Tag Archives: Twitter

Can Twitter be used as viral marketing?

I’ve been redesigning my website – www.sakcreations.co.uk for the last couple of weeks, it was long overdue an update.   Sak Creations has been my Web Design moniker for the last 10 years, but as web design has now become a sideline to my PhD I’ve also put a section up to be the formal home of my research interests.   Leaving this blog to be the home of my infrequent ramblings.

I’ve been giving some thought to SEO whilst redesigning my website,  also sparked by a discussion with my graphic designer friend KJ Creative about how to improve google rankings.  The main reason I’ve kept my research on my Sak Creations domain (as well as the fact I have hosting and everything set up already and I don’t really want to have my identity pinned on Stacey Greenaway, in case I don’t always stay Stacey Greenaway) is that it is creeping up the page rank scale (slowly) and Google know to return Sak Creations if someone types my name in.   So shameless backlinks aside, I have given thought to how you promote websites nowadays when you can’t compete with just good meta information, textual content and the good old reciprocal link.  It seems any designer creeping up the page ranks does so by promoting themselves and their work on various forums and designer community websites, commenting on blogs, writing blogs, twittering about their work.   This social web gives a whole new depth to viral marketing.  I remember sitting in meetings discussing how to market our current projects in viral emails, is it as simple now as just twittering about it and posting a link on facebook?  Well maybe if you have enough followers and friends.   So here’s the next question, how do you get all the followers and friends in order to make you viral marketing/shameless self promotion a success?  Do you have to spend more time twittering about your work than actually doing the work?  Does a marketing assisitants job spec now include running the companies twitter account?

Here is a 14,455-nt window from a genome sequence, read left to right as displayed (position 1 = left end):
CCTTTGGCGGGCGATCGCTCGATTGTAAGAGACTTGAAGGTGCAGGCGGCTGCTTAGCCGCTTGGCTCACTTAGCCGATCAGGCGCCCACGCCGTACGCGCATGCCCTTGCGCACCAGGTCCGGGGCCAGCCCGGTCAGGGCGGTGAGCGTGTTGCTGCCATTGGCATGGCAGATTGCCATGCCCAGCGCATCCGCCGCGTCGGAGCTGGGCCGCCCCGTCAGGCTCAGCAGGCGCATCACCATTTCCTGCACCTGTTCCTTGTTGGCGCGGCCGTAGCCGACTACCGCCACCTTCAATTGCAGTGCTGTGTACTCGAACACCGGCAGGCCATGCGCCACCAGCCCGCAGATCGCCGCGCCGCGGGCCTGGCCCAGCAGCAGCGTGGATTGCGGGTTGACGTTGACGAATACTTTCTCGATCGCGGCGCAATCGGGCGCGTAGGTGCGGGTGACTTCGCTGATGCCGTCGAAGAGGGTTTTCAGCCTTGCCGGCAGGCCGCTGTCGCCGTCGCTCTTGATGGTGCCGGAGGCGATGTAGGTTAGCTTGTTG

There are more problems with relying on social web to improve those rankings, first to engage in the social web and make it work for you, you have to be a social person and second you need to invest the time on the sites ‘networking’ instead of doing the work.  Is social media really only useful for people with ALOT of time on their hands, or for big companies who can afford to employ someone to be the ‘social’ face of the company/organisation?

So, as a person with not enough time on my hands, but a desire to find new ways to avoid doing the actual work of my PhD by finding tasks that can loosely be deemed as work;  I have decided to succumb to the power of Twitter and set up an account for VideoTag.  I can start twittering about the game and ideas and struggles during development, then hopefully have some followers who want to play the game when it launches.  then I can continue to use it as a vehicle to launch new games.

I’d like to just add another problem to using social media to promote yourself/project – usernames, they are always taken by someone!!! Mr jesse videotag isn’t even using his account!!!  So you can follow videotag2 instead.  Now comes the hard work knowing what to twitter about!

Twitter Button from twitbuttons.com

**Is part of Twitters appeal the cute little bird?

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Is Twitter endorsed by the BBC?